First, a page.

Are Your Dentist’s Tools Clean?

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It is extremely unlikely that you get HIV from a dentist appointment.

Fox6Now.com: Tomah VA dentist accused of using improperly cleaned tools resigns

I shouldn’t read news as I always have something to say about them. This news above reminded me about working in the UK and how the instruments were cleaned there.

This Thomas VA dentist is not the only dentist that is underperforming in the instrument cleaning. There are dentists who have read this news and have wiped sweat from their foreheads and thanked their lucky stars it wasn’t their name on the headlines. Honestly!

Let me tell you how things were done in six of the practices I used to work in the UK. I will first go through the correct way of cleaning the instruments.

This I How It Should Be Done

1. Disinfect the contaminated instruments preferably in a washer disinfector like Miele Dental Disinfector

With this washer disinfector the cleaning job is half done. You just put used instruments within 4 hours of using them to the washing cycle and you get disinfected instruments in less than an hour (no need to soak them in anything prior the cycle).

No scrubbing is needed which will minimise the accidents of nurses cutting themselves.

2. Dry the instruments thoroughly. Use pressurised air on all the hard-to-reach areas like matrix retainers, sonic scaler tips, forceps.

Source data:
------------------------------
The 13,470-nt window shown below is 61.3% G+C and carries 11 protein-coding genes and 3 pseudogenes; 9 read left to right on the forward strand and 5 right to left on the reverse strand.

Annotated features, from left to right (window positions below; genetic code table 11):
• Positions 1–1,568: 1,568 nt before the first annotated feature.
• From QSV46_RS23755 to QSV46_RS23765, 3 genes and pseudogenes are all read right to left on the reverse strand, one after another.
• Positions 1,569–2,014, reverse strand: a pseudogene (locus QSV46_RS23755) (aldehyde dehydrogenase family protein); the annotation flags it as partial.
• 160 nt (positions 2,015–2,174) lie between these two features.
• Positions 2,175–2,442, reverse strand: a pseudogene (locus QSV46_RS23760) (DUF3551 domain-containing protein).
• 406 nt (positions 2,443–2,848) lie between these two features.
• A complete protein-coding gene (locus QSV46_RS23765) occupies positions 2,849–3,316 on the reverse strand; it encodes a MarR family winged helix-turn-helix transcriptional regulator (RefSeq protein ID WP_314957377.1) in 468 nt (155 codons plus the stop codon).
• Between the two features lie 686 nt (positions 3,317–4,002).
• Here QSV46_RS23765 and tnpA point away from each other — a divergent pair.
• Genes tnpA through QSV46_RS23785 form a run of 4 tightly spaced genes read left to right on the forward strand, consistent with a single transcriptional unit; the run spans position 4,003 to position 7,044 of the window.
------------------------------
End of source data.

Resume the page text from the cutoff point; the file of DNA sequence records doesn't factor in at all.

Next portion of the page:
3. Place the instruments that  don’t need to be sterile on the metallic tray to be autoclaved. Put the instruments that need to be sterile in pouches and close the pouches.

4. Put all the instruments in an up-to-date vacuum autoclave and run the cycle. Once they are cooked, put them in cupboards or drawers to be picked to the surgeries.

Simple and pathogen-free tools.

This Is How It Should Not Be Done

None of the surgeries I worked at in the UK had washer disinfector. Instead there was a dish brush and Hibiscrub. Yes, you read it correctly. Hibiscrub was used like washing up liquid on dish brush and the instruments were washed over a sink in the surgery. But this was done only up until health and safety regulations stated that using dish brush was a health hazard – there was too big risk of an injury from sharp instruments.

Once the instruments were brushed with Hibiscrub and rinsed with water, the instruments were placed on metallic trays (no drying) and put in the Instaclave, the simplest of the simplest model (non-vacuum). If there were surgical instruments, they were either put on the pouches and put on trays without closing the pouch. The pouch was closed after the cycle in the Instaclave. Sometimes the surgical instruments were put on the trays without pouches and once they had gone through the cycle, the nurse put them in the pouches that were taken straight from the package. This of course meant that the pouch was non-sterile as it had not gone through the cycle in the autoclave. Non-sterile pouch equals non-sterile instrument – no matter if the instrument has gone through the cycle.

So needless to say that many things went wrong. And let me clarify that all the above was done in the surgery. Every surgery had their own autoclave – just about five feet away from the patient.

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This was the typical setup in the dental surgery in the UK for cleaning tools used on patient

The Question: Did I Do It Too?